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Another philosophy of The First Earth declared that the history of the universe – and in it their lives and the most tenuous detail of their lives – was the scripture produced by a god in order to communicate with a demon. Another philosophy, that the universe is comparable to those cryptographs in which not all the symbols are valid and that only what happens every three hundred nights is true. And finally, that while we sleep here, we are awake elsewhere and that in this way every man is two men, or two women, or one man and one woman.

Hemingway and I had great discussions regarding this gender question. Once again, Crimmins stood on the sidelines; however, I must say he paid great attention as to what was said.

Amongst the doctrines of The First Earth, none has merited the scandalous reception accorded to the squandering of money. Some have associated it with less clarity than fervor, as one might put forth an absurdity. To facilitate the comprehension of this inconceivable thesis, a philosopher of the eleventh century devised the story of the copper coins.

“A Sultan (of the same time period as the first Omar Khayyam) had spent and given away his fortune. The sultan proclaimed that gold and silver coins were to be replaced by copper coins. Soon, every farmer, jeweler, vizier and alchemist were creating copper coins from whatever copper they had at hand. The value of the treasury fell to nothing. The Sultan reversed his proclimation.”[1]

There are many versions of this story which vary the metal of the coins and the number of counterfeiters. It is logical to think that they both have existed, at least in some time period, hidden from the sultan’s point of view. The language of The First Earth resisted the replication of this oral story; most did not even comprehend it. The defenders of the eastern hemisphere at first did no more than negate the veracity of the anecdote. They repeated that it was a western fallacy, based on the sudden collision of two cultures not in harmony and each alien to the other’s logic. The verbs “counterfeit” and “create,” which beg the question, because they presuppose the metals of the coins. They recalled that all nouns such as Baal, God, Allah, and especially those laying between Aasith and Zarathustra, have only a metaphisical value.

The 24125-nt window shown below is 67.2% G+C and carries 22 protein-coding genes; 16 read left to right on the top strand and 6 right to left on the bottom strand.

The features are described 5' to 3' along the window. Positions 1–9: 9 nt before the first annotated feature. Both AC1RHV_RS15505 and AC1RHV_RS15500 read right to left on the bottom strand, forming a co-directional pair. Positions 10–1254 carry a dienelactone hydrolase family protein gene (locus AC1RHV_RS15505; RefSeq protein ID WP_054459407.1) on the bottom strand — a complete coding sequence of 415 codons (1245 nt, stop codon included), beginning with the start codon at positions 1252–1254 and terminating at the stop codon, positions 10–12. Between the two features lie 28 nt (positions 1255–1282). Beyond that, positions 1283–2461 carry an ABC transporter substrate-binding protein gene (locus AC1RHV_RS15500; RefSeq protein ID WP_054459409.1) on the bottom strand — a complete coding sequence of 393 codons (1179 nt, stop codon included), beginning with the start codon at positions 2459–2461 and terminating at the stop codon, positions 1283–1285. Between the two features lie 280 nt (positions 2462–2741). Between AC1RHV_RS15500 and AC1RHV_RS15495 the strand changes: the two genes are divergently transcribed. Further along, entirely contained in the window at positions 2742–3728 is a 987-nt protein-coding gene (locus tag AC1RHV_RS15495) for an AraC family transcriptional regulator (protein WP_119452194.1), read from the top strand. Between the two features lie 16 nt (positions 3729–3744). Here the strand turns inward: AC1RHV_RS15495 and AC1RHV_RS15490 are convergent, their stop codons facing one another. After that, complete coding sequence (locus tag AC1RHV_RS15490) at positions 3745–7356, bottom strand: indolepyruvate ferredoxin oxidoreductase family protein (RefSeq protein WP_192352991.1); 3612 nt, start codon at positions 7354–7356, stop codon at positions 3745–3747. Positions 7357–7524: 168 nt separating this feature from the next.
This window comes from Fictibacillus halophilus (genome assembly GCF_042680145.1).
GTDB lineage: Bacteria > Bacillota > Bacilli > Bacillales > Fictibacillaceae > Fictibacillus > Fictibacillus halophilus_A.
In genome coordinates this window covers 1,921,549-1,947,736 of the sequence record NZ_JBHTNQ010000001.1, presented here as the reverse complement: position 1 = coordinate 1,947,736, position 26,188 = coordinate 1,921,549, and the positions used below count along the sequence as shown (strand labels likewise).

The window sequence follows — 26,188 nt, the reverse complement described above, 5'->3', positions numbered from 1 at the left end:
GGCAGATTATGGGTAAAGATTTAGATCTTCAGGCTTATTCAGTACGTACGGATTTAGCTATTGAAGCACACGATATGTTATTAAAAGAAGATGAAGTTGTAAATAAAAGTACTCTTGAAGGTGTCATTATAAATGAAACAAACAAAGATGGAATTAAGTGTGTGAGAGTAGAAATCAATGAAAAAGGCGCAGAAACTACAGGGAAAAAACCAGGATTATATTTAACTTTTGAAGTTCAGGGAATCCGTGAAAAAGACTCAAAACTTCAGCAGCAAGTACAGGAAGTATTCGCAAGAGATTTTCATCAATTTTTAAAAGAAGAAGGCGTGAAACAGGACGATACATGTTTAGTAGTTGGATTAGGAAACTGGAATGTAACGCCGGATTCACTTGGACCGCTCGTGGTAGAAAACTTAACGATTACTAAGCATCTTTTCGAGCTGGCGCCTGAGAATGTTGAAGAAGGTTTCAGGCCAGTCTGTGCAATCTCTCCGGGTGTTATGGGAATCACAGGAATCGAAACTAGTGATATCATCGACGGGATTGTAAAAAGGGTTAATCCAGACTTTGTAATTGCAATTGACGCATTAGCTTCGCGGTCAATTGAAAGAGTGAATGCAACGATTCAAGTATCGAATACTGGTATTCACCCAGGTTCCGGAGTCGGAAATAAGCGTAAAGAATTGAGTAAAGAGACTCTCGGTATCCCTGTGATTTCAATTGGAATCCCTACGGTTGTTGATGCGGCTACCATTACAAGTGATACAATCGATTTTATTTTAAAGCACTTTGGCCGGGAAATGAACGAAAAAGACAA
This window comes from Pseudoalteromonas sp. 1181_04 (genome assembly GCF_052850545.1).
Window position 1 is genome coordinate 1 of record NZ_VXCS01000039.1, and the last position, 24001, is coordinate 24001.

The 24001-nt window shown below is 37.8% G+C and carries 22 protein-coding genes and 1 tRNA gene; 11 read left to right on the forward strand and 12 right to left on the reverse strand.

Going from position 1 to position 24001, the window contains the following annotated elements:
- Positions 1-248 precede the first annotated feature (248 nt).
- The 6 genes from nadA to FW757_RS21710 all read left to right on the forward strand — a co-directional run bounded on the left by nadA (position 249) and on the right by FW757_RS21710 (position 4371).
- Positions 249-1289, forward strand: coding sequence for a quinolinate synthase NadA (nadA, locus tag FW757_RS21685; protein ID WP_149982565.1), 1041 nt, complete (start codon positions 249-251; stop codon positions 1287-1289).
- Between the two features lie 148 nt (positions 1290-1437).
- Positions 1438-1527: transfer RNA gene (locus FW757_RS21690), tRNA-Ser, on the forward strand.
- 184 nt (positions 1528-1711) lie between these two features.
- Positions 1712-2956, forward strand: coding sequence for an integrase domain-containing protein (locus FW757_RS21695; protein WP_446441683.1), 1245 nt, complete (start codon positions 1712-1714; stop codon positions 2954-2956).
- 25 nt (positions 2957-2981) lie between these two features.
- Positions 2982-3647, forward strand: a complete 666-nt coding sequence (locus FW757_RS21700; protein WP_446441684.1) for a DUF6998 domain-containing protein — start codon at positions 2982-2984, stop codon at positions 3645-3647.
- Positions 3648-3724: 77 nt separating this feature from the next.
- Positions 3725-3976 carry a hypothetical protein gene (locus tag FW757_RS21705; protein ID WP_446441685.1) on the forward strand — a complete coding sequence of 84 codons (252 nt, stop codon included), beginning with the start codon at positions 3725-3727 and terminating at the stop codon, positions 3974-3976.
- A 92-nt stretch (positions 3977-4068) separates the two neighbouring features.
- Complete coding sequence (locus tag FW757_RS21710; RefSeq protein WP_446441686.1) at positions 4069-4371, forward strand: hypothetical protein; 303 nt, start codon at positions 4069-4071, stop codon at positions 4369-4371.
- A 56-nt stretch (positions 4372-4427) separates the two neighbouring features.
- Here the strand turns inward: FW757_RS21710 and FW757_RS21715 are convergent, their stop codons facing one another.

They denounced the treacherous circumstance “slightly tarnished by Ixtab; the indigenous Mayan goddess of ‘suicide by hanging’. Ixtab acted the role of a variety creatures; sometime as a spirit, angel, or deity. It was common in the many religions of The First Earth to escort newly deceased souls from terra-firma to the afterlife. Ixtab’s role was not to judge the deceased, but simply to provide safe passage. She appeared — at different times and in different Mayan villages — as a horse, deer, dog, whip-poor-will, raven, crow, owl, sparrow or dove. When seen as a bird, she often waited outside the home of the suicidal, ready to accompany them to heaven. No certain renderings of Ixtab are known.

The First Earthers explained that equality is one thing and identity another, thereby formulating a kind of reduction to the point of being absurd. The hypothetical case of twelve men, who on a dozen nights, suffered adulterous wives could come nowhere to being as absurd. Would it not be ridiculous – they questioned – to pretend that this pain is one and the same? They said that the philosopher who created the above absurdium reductum was prompted only by the intention of attributing the divine category of Being to copper coins and that at times the sultan negated plurality and at other times did not. They argued: if equality implies identity, one would also have to admit that the coins are one. Unbelievably, these refutations were not definitive. A hundred years after the problem was stated, a priest no less brilliant than the philosopher but of orthodox tradition formulated a very daring hypothesis. This happy conjecture affirmed that there is only one object (a coin) and that this indivisible object is every Being in the universe and that these Beings are the organs and masks of spirituality.

The Eleventh Volume suggests that three prime reasons determined the complete victory of this toleration of all gods.  The first, its repudiation that only the self can know itself; the second, the possibility of preserving the psychological accepting of the sciences; the third, the possibility of preserving the cult of the gods.

[1] The History of India in nine volumes, Vol. V, 1907, Sir Henry Miers Elliot